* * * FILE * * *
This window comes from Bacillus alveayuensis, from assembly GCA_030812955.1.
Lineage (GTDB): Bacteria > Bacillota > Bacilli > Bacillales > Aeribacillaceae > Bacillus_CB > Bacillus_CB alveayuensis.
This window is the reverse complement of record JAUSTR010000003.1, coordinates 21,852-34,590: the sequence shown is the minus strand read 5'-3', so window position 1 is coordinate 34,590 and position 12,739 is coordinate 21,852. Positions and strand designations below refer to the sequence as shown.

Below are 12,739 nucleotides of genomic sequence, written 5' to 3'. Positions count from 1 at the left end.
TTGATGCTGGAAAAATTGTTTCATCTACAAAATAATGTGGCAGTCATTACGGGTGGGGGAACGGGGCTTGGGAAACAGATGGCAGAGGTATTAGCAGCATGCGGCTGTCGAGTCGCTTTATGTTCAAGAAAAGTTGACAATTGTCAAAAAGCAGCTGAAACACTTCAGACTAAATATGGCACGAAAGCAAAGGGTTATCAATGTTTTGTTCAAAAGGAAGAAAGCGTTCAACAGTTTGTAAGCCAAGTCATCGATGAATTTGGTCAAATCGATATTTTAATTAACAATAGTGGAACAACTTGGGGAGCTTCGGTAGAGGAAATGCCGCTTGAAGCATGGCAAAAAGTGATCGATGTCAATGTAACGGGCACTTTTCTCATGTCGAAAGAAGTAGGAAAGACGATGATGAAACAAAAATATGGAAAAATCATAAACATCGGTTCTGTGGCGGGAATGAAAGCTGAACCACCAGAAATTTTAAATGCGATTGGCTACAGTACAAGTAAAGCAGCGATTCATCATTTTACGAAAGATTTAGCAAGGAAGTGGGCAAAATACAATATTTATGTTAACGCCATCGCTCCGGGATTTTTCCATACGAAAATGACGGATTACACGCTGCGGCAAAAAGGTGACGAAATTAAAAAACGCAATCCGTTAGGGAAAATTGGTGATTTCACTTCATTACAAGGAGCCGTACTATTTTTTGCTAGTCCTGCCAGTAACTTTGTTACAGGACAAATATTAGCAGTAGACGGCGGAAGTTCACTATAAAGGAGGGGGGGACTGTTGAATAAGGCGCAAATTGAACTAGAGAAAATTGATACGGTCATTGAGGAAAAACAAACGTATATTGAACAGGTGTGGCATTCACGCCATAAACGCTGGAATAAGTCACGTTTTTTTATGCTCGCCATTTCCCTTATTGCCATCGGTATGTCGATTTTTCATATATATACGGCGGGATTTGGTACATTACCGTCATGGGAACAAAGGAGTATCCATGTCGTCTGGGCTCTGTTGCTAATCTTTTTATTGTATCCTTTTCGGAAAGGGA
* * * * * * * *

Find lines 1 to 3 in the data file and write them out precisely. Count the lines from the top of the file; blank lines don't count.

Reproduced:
This window comes from Bacillus alveayuensis, from assembly GCA_030812955.1.
Lineage (GTDB): Bacteria > Bacillota > Bacilli > Bacillales > Aeribacillaceae > Bacillus_CB > Bacillus_CB alveayuensis.
This window is the reverse complement of record JAUSTR010000003.1, coordinates 21,852-34,590: the sequence shown is the minus strand read 5'-3', so window position 1 is coordinate 34,590 and position 12,739 is coordinate 21,852. Positions and strand designations below refer to the sequence as shown.